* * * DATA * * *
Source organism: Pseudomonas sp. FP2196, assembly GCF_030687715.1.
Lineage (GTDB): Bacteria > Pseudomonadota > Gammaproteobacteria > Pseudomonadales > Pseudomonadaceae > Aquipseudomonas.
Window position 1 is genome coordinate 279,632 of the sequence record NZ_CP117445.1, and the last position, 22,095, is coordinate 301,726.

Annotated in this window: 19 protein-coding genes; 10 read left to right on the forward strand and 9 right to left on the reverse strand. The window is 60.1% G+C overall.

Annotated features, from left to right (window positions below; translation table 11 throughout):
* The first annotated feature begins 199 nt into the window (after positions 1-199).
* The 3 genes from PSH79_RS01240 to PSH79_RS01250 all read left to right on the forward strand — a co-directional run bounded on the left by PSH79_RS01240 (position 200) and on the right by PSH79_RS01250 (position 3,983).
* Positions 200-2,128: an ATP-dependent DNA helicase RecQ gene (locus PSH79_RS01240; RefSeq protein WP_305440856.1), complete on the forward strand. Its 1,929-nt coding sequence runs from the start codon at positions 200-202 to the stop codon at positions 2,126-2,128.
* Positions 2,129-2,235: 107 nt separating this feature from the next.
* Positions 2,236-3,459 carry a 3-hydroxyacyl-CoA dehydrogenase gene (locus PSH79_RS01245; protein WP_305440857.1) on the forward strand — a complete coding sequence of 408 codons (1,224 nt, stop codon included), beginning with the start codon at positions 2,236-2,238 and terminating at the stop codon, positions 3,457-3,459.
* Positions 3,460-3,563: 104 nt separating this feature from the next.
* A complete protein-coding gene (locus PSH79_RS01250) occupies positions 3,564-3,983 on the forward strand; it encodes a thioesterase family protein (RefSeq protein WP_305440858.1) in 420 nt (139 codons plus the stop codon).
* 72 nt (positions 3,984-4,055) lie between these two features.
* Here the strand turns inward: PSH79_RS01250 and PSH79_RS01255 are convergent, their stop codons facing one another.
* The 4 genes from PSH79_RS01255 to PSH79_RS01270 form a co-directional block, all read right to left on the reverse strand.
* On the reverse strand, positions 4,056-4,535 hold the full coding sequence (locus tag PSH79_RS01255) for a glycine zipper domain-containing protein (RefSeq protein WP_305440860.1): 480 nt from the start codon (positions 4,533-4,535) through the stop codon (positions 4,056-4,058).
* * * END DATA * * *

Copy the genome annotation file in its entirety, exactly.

Source organism: Pseudomonas sp. FP2196, assembly GCF_030687715.1.
Lineage (GTDB): Bacteria > Pseudomonadota > Gammaproteobacteria > Pseudomonadales > Pseudomonadaceae > Aquipseudomonas.
Window position 1 is genome coordinate 279,632 of the sequence record NZ_CP117445.1, and the last position, 22,095, is coordinate 301,726.

Annotated in this window: 19 protein-coding genes; 10 read left to right on the forward strand and 9 right to left on the reverse strand. The window is 60.1% G+C overall.

Annotated features, from left to right (window positions below; translation table 11 throughout):
* The first annotated feature begins 199 nt into the window (after positions 1-199).
* The 3 genes from PSH79_RS01240 to PSH79_RS01250 all read left to right on the forward strand — a co-directional run bounded on the left by PSH79_RS01240 (position 200) and on the right by PSH79_RS01250 (position 3,983).
* Positions 200-2,128: an ATP-dependent DNA helicase RecQ gene (locus PSH79_RS01240; RefSeq protein WP_305440856.1), complete on the forward strand. Its 1,929-nt coding sequence runs from the start codon at positions 200-202 to the stop codon at positions 2,126-2,128.
* Positions 2,129-2,235: 107 nt separating this feature from the next.
* Positions 2,236-3,459 carry a 3-hydroxyacyl-CoA dehydrogenase gene (locus PSH79_RS01245; protein WP_305440857.1) on the forward strand — a complete coding sequence of 408 codons (1,224 nt, stop codon included), beginning with the start codon at positions 2,236-2,238 and terminating at the stop codon, positions 3,457-3,459.
* Positions 3,460-3,563: 104 nt separating this feature from the next.
* A complete protein-coding gene (locus PSH79_RS01250) occupies positions 3,564-3,983 on the forward strand; it encodes a thioesterase family protein (RefSeq protein WP_305440858.1) in 420 nt (139 codons plus the stop codon).
* 72 nt (positions 3,984-4,055) lie between these two features.
* Here the strand turns inward: PSH79_RS01250 and PSH79_RS01255 are convergent, their stop codons facing one another.
* The 4 genes from PSH79_RS01255 to PSH79_RS01270 form a co-directional block, all read right to left on the reverse strand.
* On the reverse strand, positions 4,056-4,535 hold the full coding sequence (locus tag PSH79_RS01255) for a glycine zipper domain-containing protein (RefSeq protein WP_305440860.1): 480 nt from the start codon (positions 4,533-4,535) through the stop codon (positions 4,056-4,058).